Interview: Michael Lally
What can be done to help diversify US trade and investment ties with Algeria?
MICHAEL LALLY: With Algeria’s sizable pool of labour, vast geography and strategic location, there is significant untapped potential for US trade and investment. Increased foreign direct investment (FDI) will drive diversification through technology transfer, the development of human capital through training – including managerial skills – and the enhanced competitiveness of the receiving industries. Foreign investment will support the diversification of Algeria’s exports, 97.3% of which were driven by oil and gas in 2014. More FDI will deliver prompt gains by offsetting the impact on the balance of payments and the rising trade deficit which resulted from the fall in oil prices.
According to the recently released World Bank “Doing Business” 2016 report, Algeria remains a difficult environment for the private sector. The ability of international companies to operate in Algeria is significantly limited by a number of factors, including bureaucratic hurdles, difficulties in monetary transfers, currency conversion, repatriating dividends and the majority domestic ownership requirement, termed the 51/49 rule. The business climate has become more complicated in the past 12 months, and the measures designed to limit imports have also hampered investment and manufacturing in Algeria. US companies face challenges, including investment restrictions, import bans and regulatory decisions implemented with minimal notice, which all undermine the predictability of the business environment that investors need to make sound decisions. Import bans, such as those on over 150 medicines and pharmaceutical devices, unnecessarily limit Algeria’s openness to international commerce. These measures can also harm Algerian consumers (by reducing the availability of products and driving up prices) and have forced several international companies to lay off Algeria-based workers. We believe these import restrictions are not consistent with the goal of diversification. Companies are typically averse to investing in markets where they do not have a significant presence in, or access to, the market.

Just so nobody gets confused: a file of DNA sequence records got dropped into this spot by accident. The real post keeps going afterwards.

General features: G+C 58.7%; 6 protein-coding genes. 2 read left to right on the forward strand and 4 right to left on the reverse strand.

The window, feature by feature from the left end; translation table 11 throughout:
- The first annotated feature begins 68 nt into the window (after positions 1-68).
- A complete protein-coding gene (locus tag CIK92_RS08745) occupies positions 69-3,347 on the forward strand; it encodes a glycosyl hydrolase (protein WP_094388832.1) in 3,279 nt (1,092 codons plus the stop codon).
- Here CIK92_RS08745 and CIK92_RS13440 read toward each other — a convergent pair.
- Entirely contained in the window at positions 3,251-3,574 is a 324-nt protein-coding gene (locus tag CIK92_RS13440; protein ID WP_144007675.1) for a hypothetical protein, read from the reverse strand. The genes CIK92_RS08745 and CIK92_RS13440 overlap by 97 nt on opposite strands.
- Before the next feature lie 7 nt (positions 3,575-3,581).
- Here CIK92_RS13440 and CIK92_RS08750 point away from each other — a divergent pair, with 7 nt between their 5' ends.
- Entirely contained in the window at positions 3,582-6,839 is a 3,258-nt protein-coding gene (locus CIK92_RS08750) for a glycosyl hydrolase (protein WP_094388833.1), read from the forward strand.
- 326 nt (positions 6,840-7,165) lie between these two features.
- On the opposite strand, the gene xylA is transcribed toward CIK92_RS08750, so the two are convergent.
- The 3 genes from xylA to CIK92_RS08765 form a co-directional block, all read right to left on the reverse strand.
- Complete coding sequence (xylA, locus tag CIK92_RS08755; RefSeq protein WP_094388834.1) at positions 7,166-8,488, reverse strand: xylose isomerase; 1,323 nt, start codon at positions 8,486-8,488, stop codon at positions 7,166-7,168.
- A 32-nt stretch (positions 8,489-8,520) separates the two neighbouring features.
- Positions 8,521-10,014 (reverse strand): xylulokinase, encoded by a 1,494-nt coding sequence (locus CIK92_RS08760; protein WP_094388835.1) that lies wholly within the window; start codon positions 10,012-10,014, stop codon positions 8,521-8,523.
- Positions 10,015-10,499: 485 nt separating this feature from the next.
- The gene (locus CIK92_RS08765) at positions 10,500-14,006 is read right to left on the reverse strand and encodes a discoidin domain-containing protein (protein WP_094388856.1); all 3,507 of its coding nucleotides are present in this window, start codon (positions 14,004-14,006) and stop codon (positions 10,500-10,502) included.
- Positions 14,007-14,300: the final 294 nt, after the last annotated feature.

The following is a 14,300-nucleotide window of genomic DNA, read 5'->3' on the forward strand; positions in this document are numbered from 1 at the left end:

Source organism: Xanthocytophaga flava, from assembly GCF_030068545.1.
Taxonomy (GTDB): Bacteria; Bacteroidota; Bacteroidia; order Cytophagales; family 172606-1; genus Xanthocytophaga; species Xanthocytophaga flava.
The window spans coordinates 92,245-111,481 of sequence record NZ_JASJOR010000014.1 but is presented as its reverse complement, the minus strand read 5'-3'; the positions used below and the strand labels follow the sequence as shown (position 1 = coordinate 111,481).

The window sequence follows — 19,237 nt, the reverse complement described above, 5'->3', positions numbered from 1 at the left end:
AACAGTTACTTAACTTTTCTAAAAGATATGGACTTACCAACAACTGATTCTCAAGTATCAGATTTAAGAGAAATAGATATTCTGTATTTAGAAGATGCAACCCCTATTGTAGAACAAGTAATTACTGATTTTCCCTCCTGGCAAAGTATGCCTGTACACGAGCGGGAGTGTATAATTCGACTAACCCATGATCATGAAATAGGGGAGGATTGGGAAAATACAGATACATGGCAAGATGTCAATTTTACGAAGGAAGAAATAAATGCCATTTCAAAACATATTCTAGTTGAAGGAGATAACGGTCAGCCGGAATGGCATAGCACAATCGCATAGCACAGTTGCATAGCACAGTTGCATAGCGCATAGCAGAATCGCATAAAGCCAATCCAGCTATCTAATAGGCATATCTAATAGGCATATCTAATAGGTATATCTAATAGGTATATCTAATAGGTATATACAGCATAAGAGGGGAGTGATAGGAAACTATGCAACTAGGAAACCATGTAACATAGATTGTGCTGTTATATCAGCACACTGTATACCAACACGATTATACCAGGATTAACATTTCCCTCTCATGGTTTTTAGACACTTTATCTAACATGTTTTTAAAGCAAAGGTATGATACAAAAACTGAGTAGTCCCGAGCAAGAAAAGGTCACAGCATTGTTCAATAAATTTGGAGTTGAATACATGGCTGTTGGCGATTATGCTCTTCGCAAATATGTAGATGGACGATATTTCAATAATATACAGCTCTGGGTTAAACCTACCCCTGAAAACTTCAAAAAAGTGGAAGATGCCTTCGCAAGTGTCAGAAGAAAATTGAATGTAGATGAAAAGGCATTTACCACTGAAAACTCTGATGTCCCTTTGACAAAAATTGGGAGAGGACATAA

In which areas might the US be able to help Algeria improve its trade environment?
LALLY: The US Department of Commerce stands ready to assist Algeria in the World Trade Organisation (WTO) accession process, should Algeria renew its efforts to accede to the WTO. The United States government already supports technical exchanges between Algerian and US experts on a range of issues, including banking regulation and franchising.
How can US trade links help foster transfers of technology and know-how?
LALLY: US firms will contribute to the expansion of the skills base of the Algerian labour force by investing in Algeria and partnering with Algerian firms. As mentioned, FDI is associated with training, including the development of managerial talent, as well as exposure to a wide array of business practices. As the Algerian economy opens up to foreign investment and international trade, US firms will increasingly seek to invest locally and trade with Algeria, as well as looking to employ qualified Algerians.
What can the US do to help boost regional integration in North Africa and the Maghreb?
LALLY: We support policies that increase regional trade and economic integration. Most recently, our North Africa Partnership for Economic Opportunity works with the private sector to advance entrepreneurship and intra-Maghreb trade relations. However, the most important factor is the commitment of the governments in the region to eliminate existing barriers to regional trade and to work towards facilitating business by harmonising their trade regimes.
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